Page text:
8 July 2020
Coronavirus: Commercial Landlord & Tenant Code of Practice
In a previous blog article (here) we considered the various measures which the Government has implemented at the outset of the Coronavirus crisis with a view to mitigating its impact on the commercial property sector. Here we look at the next stage as we start to emerge from lockdown and focus on rebuilding the economy.
Perhaps one of the most important measures introduced in respect of the commercial landlord and tenant relationship was a moratorium on forfeiture, whereby landlords cannot forfeit a lease for non-payment of rent until 189 days of unpaid rent are accrued. This mechanism aims to allow landlord and tenant relationships to continue without adding additional strains caused by income shocks to commercial tenants.
This moratorium on forfeiture and enforcement of rent payment covenants by the use of statutory demands and winding up petitions was extended until 30 September and landlords will have to wait until then before commencing proceedings.
The Government has now published a voluntary Code of Practice for Landlords and Tenants to follow in seeking to avoid forfeiture or the breakdown of the Landlord and Tenant relationship. A link to the Code is here.
The Ministerial foreword to the document sets out the Government's aim to "provide the right support to those in the chain of commercial property payments, from customers, to tenant businesses, to commercial landlords and lenders , so that our economy can recover swiftly".
Whilst voluntary, the Code will be an extremely useful tool in negotiating arrangements between the parties outside of the terms of the Lease so that a viable and mutually beneficial recovery plan may be agreed between Landlord and Tenant.
There are a number of suggestions or considerations which the Code seeks to suggest and the list below is not exhaustive:
- tenants should submit clear concession requests and support such requests with financial information about their business. In turn, landlords should provide concessions where reasonably possible whilst being mindful of their own financial commitments and fiduciary duties;
- any rejection of a concession request by the landlord should be supported with clear and relevant reasons;
- when considering a request for a concession landlords should take into account and assess the impact on their tenants’ business of such matters as lockdown closure periods, restrictions on normal trading due to social distancing, and any Government support already available to the tenant;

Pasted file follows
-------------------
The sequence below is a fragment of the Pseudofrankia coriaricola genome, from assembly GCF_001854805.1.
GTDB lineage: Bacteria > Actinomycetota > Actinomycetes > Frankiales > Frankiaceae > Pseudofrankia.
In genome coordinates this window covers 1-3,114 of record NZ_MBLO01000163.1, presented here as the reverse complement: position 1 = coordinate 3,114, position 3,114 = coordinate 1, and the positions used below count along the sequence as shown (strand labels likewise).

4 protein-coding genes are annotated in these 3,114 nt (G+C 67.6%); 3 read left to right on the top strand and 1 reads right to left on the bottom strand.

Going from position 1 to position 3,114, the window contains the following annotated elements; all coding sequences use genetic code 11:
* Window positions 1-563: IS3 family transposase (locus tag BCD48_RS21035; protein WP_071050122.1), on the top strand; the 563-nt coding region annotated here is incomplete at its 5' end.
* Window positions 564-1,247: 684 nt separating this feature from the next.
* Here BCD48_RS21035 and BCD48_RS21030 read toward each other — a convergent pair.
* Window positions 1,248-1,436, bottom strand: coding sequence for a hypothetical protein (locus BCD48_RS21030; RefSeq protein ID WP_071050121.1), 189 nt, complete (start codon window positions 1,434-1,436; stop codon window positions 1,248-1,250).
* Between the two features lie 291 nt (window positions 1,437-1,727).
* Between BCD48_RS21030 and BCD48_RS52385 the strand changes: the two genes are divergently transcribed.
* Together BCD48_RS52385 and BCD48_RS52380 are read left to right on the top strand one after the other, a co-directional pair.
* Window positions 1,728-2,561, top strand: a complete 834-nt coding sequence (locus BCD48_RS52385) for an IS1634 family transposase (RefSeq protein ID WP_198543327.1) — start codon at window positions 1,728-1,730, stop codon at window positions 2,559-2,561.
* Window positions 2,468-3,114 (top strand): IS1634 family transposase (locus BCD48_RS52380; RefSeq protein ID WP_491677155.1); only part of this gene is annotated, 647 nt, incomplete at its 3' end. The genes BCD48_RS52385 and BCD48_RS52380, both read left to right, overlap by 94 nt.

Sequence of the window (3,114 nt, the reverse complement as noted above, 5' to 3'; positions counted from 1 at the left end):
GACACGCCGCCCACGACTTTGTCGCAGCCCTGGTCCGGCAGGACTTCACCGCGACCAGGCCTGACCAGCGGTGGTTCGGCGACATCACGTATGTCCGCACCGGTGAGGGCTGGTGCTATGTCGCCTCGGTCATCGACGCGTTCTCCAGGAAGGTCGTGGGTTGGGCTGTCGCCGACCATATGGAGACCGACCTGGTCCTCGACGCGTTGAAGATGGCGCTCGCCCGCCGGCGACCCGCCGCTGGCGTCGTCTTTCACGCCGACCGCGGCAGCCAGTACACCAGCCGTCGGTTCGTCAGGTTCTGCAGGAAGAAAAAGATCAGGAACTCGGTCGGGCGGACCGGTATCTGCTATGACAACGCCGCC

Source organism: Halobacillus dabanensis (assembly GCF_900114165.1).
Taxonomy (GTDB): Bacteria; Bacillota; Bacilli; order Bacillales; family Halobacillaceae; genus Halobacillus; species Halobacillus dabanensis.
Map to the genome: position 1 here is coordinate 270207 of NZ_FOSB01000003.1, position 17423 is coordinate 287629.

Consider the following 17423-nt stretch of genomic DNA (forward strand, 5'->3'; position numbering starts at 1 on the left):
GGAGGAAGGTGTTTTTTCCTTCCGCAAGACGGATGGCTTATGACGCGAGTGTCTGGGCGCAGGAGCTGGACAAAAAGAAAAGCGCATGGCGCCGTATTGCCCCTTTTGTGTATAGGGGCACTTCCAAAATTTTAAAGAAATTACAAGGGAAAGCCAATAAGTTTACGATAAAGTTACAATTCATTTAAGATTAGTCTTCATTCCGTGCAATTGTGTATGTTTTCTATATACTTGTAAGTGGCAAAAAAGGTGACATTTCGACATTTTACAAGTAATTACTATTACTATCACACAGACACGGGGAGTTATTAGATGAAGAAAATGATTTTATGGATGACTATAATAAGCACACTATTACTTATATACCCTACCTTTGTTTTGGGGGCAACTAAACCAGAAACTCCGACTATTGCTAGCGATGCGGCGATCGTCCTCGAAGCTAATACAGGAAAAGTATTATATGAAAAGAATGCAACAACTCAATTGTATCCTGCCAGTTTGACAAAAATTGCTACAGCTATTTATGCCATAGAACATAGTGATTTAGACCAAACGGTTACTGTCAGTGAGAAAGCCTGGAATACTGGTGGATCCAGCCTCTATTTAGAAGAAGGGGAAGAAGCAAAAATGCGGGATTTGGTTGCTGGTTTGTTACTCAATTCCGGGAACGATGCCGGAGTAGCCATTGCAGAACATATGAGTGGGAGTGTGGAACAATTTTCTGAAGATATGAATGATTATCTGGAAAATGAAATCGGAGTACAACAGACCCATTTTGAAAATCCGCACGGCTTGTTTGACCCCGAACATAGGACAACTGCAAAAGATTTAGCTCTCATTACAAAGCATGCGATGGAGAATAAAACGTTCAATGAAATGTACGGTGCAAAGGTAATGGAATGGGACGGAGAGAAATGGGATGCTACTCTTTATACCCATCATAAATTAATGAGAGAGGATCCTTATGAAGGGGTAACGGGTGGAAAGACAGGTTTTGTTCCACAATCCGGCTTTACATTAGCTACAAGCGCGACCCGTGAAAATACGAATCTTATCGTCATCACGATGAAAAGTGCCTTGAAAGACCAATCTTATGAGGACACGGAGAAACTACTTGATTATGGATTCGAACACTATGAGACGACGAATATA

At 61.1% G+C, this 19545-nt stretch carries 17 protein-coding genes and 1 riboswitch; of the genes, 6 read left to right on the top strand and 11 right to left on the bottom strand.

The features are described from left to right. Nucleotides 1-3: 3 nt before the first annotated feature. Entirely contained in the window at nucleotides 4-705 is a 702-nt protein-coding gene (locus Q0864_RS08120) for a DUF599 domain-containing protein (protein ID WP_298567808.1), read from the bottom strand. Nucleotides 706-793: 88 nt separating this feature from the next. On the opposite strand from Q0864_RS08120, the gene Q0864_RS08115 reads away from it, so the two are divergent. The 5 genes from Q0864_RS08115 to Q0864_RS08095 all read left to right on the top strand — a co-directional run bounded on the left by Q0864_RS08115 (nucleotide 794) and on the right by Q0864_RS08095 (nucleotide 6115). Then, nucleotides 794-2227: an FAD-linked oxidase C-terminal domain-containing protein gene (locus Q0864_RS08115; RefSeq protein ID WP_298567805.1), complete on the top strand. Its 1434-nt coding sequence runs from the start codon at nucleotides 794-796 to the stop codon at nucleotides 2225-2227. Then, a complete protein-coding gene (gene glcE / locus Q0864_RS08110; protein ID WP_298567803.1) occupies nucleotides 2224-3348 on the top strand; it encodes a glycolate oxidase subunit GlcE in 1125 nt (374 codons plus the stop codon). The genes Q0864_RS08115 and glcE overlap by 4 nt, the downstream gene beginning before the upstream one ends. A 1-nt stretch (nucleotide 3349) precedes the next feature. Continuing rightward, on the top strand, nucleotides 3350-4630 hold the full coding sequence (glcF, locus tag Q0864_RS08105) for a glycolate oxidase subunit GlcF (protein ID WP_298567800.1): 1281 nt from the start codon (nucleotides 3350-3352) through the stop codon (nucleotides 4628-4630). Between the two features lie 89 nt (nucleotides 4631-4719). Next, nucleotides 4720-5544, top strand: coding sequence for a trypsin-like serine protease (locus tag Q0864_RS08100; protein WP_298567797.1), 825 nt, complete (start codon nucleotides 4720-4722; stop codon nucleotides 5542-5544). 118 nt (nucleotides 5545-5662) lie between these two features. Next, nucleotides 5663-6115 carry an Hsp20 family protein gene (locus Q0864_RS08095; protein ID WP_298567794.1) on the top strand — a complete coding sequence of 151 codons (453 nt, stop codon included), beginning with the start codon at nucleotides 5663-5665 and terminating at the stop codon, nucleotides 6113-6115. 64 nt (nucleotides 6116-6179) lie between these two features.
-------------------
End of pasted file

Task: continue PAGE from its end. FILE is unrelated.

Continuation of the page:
The Code also suggests some of the options which may be considered by the parties such as:
- a full or partial rent-free period for a set number of payment periods;
- deferral of part or all of the rent for a certain period;
- payment of the rents over shorter payment periods for a set time (e.g. monthly rather than quarterly) including provision for their payment in arrears;
- landlord drawdowns from rent deposits without a requirement for the tenant to “top up” the deposit account before it is realistic and reasonable to do so.
It is noteworthy that the Code confirms that tenants should continue to honour payment obligations and any covenants in full where possible. The fundamental landlord-tenant relationship continues to be governed by law and the lease language and both parties remain liable for their respective covenants contained in the lease, save where varied by statute (e.g. the forfeiture provisions).
Parties should seek legal advice in the event that a temporary arrangement is being negotiated. Any agreement ought to be properly and legally documented in order to avoid future disagreements as to what precisely has been agreed and also to ensure that existing terms (such as timings and procedure for the service of break notices) are not impacted.